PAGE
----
Tilting at Windmills at 15 on Top

By Jessica Tackes

May 18, 2018

 Maggie Kunze and Sarah Foote,  Ellipses , flashing LED lights and fishing line, 2018. Image courtesy of the artists.

Maggie Kunze and Sarah Foote, Ellipses, flashing LED lights and fishing line, 2018. Image courtesy of the artists.

The echo of a landscape, twinkling lights, and fragmented refrains. What is appearance and what is reality? In Tilting at Windmills, viewers were led to ponder this question and discover the awakening of their respective imaginations as they contemplated new works created by Maggie Kunze and Sarah Foote. Partly inspired by an excerpt taken from Miguel de Cervantes’ novel Don Quixote, one couldn’t help but be pulled into Kunze’s poetic tableaus and Foote’s layered compositions as each piece bounced color, poetry, and geometry back and forth in a magnetic labyrinth created by the artists.

 Maggie Kunze,  Sublime Scraps No. 1 , dyed paper, spray paint, and cardboard, 2018. Image courtesy of Hannah Carnes.

Maggie Kunze, Sublime Scraps No. 1, dyed paper, spray paint, and cardboard, 2018. Image courtesy of Hannah Carnes.

 Maggie Kunze,  The Wanderer - After Friedrich and Whitman , oil and collaged paper taken from Walt Whitman's "Song of Myself" on canvas, 2018. Image courtesy of the artist.

Maggie Kunze, The Wanderer - After Friedrich and Whitman, oil and collaged paper taken from Walt Whitman's "Song of Myself" on canvas, 2018. Image courtesy of the artist.

Through the combination of linear and organic forms, together their work reflected the complexities found within nature, literature, and the world as it has been and will continue to be shaped by human interaction. Hung within the main living space of Foote’s apartment, the two artists forged a sense of mystery and asked guests to use their own lived experiences to unravel the meanings to be found behind the work as individual units and as a united whole.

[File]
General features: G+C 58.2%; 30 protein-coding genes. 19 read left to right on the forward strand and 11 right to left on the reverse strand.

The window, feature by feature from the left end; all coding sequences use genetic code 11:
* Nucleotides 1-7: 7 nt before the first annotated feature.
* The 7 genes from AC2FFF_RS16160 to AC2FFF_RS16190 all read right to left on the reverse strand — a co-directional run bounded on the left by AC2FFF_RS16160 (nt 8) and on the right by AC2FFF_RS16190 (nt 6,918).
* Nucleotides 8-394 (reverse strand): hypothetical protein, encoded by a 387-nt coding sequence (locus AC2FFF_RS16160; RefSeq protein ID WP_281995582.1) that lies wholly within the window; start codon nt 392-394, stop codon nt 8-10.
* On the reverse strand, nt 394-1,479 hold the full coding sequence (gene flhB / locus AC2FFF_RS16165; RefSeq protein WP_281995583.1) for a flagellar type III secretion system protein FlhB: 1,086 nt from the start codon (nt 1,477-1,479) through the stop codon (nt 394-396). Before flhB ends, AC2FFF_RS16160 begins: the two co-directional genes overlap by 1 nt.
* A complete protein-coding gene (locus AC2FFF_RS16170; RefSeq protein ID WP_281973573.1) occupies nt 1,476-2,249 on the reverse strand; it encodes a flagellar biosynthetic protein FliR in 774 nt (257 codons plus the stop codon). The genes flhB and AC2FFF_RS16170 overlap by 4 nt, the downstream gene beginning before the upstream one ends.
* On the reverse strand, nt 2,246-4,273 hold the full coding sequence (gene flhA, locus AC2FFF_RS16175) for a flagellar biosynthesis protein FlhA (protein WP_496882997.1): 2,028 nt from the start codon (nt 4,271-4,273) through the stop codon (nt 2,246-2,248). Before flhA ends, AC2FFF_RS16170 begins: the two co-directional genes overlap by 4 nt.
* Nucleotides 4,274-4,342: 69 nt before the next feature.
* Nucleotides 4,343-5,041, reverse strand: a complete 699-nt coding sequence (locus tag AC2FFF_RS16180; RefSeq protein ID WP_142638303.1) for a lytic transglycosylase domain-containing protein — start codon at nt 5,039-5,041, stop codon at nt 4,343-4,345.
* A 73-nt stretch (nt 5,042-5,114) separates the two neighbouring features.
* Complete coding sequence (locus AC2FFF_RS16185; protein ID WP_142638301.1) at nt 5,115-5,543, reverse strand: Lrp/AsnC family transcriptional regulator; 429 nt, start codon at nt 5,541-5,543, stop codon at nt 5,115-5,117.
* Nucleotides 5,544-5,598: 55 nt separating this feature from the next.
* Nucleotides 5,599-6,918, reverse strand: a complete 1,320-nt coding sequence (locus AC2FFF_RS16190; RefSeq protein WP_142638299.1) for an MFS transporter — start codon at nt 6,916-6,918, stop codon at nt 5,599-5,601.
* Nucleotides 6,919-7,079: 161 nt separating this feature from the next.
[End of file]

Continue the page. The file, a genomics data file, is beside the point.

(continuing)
Sarah Foote,  Untitled No. 1 , canvas and aluminum, 2018. Image courtesy of Hannah Carnes.

Sarah Foote, Untitled No. 1, canvas and aluminum, 2018. Image courtesy of Hannah Carnes.

 Sarah Foote,  Untitled No. 2,  canvas and aluminum, 2018. Image courtesy of Hannah Carnes.

Sarah Foote, Untitled No. 2, canvas and aluminum, 2018. Image courtesy of Hannah Carnes.

Within the warm, domestic interior, Kunze and Foote ultimately enveloped their guests in a story of their own creation and fully exhibited notions of the sublime and the beautiful. It was a pleasure to be invited into the space and to witness their work as both an outsider and insider. Certainly, Tilting at Windmills will stick in my memory as the adventure continues somewhere in the great beyond.

 Maggie Kunze,  Corner , oil and acrylic on canvas, 2018. Image courtesy of Hannah Carnes.

Maggie Kunze, Corner, oil and acrylic on canvas, 2018. Image courtesy of Hannah Carnes.

 Maggie Kunze,  Light Composition No. 1  (Detail), acrylic on canvas, 2018. Image courtesy of the artist.

Maggie Kunze, Light Composition No. 1 (Detail), acrylic on canvas, 2018. Image courtesy of the artist.

This article is funded by the Illinois State University Friends of the Arts.


Jessica Tackes is an artist, writer, and historian who will earn her BA in Art History and Drawing from Illinois State University in 2018. Tackes currently lives and works in Rockford, IL. Her writings have been published by Sixty Inches From Center.